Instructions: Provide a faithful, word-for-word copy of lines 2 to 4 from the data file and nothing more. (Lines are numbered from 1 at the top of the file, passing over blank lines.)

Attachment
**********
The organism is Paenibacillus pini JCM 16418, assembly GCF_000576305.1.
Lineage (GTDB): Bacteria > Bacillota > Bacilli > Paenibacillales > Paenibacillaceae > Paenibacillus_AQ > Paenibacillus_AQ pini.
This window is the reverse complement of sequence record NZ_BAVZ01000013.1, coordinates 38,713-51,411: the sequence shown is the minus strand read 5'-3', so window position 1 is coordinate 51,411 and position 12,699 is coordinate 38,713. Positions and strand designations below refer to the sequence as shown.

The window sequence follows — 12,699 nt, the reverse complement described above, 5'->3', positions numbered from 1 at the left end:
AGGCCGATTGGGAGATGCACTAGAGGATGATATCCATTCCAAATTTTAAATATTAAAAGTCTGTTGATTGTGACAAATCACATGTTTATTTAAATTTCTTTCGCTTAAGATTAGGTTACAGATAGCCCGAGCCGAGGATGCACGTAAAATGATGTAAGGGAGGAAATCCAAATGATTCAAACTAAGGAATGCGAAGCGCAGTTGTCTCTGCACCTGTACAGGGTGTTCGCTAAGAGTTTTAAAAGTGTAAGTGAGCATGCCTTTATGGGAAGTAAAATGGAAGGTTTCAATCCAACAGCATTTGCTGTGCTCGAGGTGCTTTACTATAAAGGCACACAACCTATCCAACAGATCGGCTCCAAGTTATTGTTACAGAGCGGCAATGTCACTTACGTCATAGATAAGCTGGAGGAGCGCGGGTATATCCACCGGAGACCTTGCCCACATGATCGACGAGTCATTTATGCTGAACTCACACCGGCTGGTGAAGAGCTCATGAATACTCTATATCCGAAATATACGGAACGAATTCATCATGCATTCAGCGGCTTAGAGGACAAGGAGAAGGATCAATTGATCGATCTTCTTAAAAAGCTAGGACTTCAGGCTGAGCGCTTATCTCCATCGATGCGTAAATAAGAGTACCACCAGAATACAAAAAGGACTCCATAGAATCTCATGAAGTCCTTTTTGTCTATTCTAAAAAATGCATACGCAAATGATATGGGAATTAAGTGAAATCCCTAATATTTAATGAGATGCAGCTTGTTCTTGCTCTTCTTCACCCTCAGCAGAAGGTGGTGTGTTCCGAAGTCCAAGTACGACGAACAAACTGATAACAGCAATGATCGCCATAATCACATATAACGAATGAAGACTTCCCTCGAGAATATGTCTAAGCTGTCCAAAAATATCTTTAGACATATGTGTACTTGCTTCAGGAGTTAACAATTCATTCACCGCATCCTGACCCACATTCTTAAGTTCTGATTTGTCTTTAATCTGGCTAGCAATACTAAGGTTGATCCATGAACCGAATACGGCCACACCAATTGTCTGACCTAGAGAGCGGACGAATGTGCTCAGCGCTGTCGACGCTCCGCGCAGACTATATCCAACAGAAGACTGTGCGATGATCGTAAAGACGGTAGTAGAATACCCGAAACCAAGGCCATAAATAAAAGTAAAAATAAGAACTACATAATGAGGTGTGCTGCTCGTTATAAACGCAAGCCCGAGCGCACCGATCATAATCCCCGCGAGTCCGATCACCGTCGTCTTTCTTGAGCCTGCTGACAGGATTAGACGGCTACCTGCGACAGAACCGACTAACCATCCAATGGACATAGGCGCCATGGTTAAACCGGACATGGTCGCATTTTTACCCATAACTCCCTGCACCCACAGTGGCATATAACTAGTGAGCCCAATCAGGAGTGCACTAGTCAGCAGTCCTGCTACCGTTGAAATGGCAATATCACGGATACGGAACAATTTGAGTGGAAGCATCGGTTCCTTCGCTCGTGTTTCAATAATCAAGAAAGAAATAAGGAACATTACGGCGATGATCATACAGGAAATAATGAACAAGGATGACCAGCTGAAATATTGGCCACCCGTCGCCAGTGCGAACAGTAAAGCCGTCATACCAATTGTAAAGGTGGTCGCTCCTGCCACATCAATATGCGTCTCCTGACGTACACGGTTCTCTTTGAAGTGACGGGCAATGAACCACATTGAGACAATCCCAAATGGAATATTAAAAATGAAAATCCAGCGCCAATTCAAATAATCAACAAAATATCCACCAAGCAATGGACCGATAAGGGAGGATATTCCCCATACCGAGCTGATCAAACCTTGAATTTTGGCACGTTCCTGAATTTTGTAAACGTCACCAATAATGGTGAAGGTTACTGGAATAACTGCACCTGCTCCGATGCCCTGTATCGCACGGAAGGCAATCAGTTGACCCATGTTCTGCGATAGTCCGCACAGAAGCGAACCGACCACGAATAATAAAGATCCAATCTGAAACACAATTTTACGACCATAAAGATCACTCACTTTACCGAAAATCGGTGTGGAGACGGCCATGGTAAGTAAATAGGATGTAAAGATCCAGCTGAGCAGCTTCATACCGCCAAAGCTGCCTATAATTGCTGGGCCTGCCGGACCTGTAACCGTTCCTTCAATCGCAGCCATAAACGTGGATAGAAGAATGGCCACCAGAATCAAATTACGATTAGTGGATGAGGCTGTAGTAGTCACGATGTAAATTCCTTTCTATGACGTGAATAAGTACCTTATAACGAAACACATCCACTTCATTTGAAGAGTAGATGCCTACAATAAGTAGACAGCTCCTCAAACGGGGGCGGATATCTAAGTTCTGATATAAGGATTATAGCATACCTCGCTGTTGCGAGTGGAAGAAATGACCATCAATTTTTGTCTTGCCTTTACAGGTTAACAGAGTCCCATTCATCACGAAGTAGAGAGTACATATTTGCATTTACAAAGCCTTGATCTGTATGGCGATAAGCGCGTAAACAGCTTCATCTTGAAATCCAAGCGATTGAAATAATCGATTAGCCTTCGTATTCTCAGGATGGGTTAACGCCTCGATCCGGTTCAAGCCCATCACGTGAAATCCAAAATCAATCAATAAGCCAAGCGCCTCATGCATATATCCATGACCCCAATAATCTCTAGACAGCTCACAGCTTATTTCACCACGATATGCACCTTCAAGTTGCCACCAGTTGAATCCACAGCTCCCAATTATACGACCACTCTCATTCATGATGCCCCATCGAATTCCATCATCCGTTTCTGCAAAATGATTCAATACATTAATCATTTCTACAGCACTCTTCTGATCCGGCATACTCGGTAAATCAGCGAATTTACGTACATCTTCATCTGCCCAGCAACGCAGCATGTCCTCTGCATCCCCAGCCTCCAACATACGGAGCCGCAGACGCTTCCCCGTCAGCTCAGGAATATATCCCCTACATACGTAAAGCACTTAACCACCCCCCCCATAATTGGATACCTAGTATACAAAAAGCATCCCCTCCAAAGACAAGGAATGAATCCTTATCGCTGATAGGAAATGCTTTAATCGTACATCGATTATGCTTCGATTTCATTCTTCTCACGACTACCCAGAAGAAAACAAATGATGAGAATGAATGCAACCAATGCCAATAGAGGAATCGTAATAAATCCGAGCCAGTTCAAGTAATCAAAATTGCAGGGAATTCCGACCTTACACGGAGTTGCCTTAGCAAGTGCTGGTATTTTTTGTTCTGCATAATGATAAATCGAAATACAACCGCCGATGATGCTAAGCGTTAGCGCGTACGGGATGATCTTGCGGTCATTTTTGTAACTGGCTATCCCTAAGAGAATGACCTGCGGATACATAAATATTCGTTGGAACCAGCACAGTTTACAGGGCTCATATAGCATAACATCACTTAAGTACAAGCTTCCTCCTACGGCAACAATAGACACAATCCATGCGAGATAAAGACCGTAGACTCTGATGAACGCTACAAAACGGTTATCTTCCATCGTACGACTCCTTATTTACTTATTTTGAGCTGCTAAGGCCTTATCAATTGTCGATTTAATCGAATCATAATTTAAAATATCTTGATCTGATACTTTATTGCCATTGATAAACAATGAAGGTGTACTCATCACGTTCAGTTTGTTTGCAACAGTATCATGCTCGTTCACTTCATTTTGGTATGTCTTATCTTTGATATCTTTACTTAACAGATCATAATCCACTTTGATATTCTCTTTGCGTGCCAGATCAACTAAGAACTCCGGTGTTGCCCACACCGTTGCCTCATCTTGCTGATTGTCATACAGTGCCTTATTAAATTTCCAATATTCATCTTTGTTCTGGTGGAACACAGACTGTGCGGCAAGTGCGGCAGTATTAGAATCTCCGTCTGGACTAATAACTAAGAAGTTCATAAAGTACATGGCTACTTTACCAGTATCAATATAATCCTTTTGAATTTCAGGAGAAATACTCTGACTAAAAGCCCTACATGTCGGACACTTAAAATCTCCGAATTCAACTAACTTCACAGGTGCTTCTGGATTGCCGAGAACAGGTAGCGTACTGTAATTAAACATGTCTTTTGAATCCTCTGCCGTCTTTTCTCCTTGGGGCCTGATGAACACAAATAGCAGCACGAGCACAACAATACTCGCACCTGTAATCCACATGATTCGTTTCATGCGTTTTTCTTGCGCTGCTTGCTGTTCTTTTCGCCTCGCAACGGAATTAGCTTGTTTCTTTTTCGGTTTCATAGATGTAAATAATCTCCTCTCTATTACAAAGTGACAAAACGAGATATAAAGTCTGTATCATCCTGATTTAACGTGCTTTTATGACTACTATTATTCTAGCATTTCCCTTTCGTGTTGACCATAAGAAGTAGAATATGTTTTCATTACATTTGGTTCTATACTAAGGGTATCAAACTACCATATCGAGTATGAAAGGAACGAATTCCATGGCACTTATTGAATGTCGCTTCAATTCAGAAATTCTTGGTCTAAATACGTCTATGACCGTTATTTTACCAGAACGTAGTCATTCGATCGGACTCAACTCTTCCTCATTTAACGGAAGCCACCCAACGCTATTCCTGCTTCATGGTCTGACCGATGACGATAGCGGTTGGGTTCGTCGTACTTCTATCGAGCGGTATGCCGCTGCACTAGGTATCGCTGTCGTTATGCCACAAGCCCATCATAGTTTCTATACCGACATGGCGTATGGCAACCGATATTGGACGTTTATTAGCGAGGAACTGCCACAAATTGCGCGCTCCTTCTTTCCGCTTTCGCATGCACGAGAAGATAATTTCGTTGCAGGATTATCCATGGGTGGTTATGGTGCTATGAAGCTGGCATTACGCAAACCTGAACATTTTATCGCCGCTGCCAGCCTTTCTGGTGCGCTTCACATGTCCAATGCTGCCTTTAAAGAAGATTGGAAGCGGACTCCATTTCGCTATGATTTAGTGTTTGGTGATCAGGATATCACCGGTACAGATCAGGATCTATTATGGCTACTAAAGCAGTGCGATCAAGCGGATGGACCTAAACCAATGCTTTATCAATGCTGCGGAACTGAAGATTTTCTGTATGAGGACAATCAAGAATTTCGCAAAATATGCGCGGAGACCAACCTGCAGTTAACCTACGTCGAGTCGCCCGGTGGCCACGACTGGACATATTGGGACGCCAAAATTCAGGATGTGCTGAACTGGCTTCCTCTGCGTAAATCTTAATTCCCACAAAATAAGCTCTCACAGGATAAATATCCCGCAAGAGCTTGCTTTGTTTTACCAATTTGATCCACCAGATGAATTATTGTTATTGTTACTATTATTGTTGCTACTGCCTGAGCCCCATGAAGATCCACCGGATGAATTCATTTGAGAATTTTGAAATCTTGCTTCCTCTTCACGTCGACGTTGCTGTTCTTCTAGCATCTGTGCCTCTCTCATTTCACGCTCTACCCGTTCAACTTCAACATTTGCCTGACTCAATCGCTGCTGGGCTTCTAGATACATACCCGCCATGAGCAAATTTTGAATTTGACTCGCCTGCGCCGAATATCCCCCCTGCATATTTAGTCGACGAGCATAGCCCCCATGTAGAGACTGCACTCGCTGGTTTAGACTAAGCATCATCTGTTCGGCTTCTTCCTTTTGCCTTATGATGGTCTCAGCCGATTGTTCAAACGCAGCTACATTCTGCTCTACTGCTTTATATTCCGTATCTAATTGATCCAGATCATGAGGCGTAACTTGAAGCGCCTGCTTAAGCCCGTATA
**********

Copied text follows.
Lineage (GTDB): Bacteria > Bacillota > Bacilli > Paenibacillales > Paenibacillaceae > Paenibacillus_AQ > Paenibacillus_AQ pini.
This window is the reverse complement of sequence record NZ_BAVZ01000013.1, coordinates 38,713-51,411: the sequence shown is the minus strand read 5'-3', so window position 1 is coordinate 51,411 and position 12,699 is coordinate 38,713. Positions and strand designations below refer to the sequence as shown.

The window sequence follows — 12,699 nt, the reverse complement described above, 5'->3', positions numbered from 1 at the left end: